Friday, 8 March 2013

chestnut cream meringue pie

Whoopsies- forgot to publish this before I left on Sunday. I'm putting it up, unadulterated, anyways for it shall do well to tide over the days while I sort out my photos from the trip and catch up on some sleep)

One last post before my Middle Eastern stint. Things have not gone to plan unfortunately. After all that scrabbling around, I managed to make a target for pulsed laser deposition (PLD) in time to be mounted on Thursday before the actual deposition the next day. However, I just found out that the powder synthesis may be sensitive to batch size and thought it safer to do a quick x-ray dffraction on my target to ensure it really was as I thought it to be. That's when the fail happen: I somehow snapped my target into two. Nooooooooooo! Stood there gaping at the fragments for a good 5 min.

(deep breath) Anyway, I've had quite a lot of Chinese food posts this past month so it'll be nice to start catching up on the backlog of stuff that I made over Christmas, not to mention my brownie and sticky toffee pudding experiments since. Thus you see my chestnut meringue pie.

I used a sweet pate sucree crust (recipe from my time at Le Cordon Bleu), made more delicate by a 40g substitution of icing sugar for castor. I also used a little extra salt (3g in total) and vanilla. The pie is filled with chestnut cream and chunks of roasted chestnuts that I painstakingly peeled, and topped with a creamy Italian meringue. The sweetness from the meringue and pastry is rather necessary as the chestnut cream isn't that sweet or rich. There has been some debate about the texture of the filling and the chestnut chunks weren't wholly appreciated. I thought it brought a more interesting bite but it meant that you did also get crumbly bits that spoilt the smoothness of the rest of the filling. So alternatively, you could just double the amount of cream filling and omit the roasted chestnuts. In either case, be sure that the chestnut puree is very fine, or it will be grainy. To make a thicker creamier filling, don't whip up the cream but throw it all into the food processor and whizz.

(makes 1 18cm dia pie)
One portion pate sucree for a 18cm dia pie, rolled out and baked blind

For the chestnut cream filling
50g double cream200g chestnut puree
20g icing sugar200g whole chestnuts

For the Italian meringue
120g sugar            60g egg white             
  • Give the whole chestnuts one good stab with a fork before roasting them in an oven, at around 180C, for 15-20 min.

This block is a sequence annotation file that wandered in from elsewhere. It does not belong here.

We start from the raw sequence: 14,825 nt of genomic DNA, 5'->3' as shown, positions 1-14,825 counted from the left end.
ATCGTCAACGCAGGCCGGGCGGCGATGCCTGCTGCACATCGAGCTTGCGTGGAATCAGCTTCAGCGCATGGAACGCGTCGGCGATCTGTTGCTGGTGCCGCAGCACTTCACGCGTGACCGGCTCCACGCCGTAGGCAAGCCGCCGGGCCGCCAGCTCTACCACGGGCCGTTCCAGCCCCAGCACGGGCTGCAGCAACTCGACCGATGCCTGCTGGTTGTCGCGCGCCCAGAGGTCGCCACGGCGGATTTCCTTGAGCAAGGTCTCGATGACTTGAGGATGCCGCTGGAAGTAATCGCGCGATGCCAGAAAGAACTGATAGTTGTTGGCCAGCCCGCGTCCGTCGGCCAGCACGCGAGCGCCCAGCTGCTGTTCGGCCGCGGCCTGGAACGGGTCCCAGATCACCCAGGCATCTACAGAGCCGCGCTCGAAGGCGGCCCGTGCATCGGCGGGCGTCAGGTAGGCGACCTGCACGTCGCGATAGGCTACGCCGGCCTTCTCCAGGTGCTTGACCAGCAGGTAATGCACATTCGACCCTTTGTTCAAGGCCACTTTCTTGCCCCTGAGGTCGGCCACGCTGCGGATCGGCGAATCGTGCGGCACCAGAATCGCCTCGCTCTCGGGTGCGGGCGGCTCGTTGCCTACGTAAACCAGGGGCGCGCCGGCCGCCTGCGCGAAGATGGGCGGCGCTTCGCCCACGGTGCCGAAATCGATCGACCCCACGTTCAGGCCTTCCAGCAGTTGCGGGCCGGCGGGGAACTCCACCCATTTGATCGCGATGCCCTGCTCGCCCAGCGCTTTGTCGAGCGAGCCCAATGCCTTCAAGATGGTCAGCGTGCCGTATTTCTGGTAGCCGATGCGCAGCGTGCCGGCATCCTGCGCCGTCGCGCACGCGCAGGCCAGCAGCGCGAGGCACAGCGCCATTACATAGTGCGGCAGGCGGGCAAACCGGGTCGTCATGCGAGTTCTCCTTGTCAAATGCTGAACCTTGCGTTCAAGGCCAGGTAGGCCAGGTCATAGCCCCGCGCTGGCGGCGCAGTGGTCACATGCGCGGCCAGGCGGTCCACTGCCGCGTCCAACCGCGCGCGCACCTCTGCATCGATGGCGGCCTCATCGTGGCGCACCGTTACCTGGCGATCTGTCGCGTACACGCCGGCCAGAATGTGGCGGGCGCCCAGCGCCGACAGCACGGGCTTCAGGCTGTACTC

• Shell the roasted chestnuts, roughly chop each chestnut into 5-6 pieces and allow to cool.
  • Whip up the double cream with icing sugar until it forms soft peaks (this is double cream rather than whipping, so it becomes a lot thicker)
  • Whisk a third of the whipped cream into the chestnut puree until the puree is broken up and homogenous.
  • Fold the puree into the remaining cream.
  • Fill the cooled, blind baked pate sucree case.
  • In a pan, add a splash of water to dissolve the sugar in.
  • Pour the sugar into the pan (you may want to give the solution a quick stir to ensure all the sugar crystals are wetted)
  • Heat the sugar syrup until the soft ball stage (I go towards the higher end, around 120C, to compensate for my piddly hand held mixer), making sure to brush down the edges of the bubbling solution to ensure you don't get nucleation of sugar crystals along the water edge, which would spoil the texture of the meringue.
  • Beat the egg whites until they are just foamy (start beating when the temperature of the syrup reaches around 116C), as you don't want to over beat the whites before the sugar addition, and pour in the sugar syrup. Normally you would trickle the syrup in at the edge of the bowl to prevent it hitting the rotating whisk head and spraying. However, as I am using a hand held mixer, I pour in it at a much greater rate.
  • Continue whisking until the meringue is thick and glossy.
  • Top the pie with the meringue and decorate as you will.
  • Flame with a blow torch to get some nice browned patches.  

Also, some pointers for blind baking:
  • Dock the pastry well to prevent it from lifting once the baking beans/rice (whatever you use) is removed.
  • Always rest the pastry to minimize shrinkage on baking.
  • Don't remove the baking beans/rice too early or you will have more shrinkage.
  • When lining the pie tin, make sure you aren't stretching the pastry as you push it into the edges of the tin, but lifting it up and allowing it to drop into the edge area.
(Sadly all the photos taken of my food over Christmas was done in the absence of natural light, we had these puddings after dinner)

This blog will be moving to a new, more appropriately named, domain soon:
Updates soon to come!

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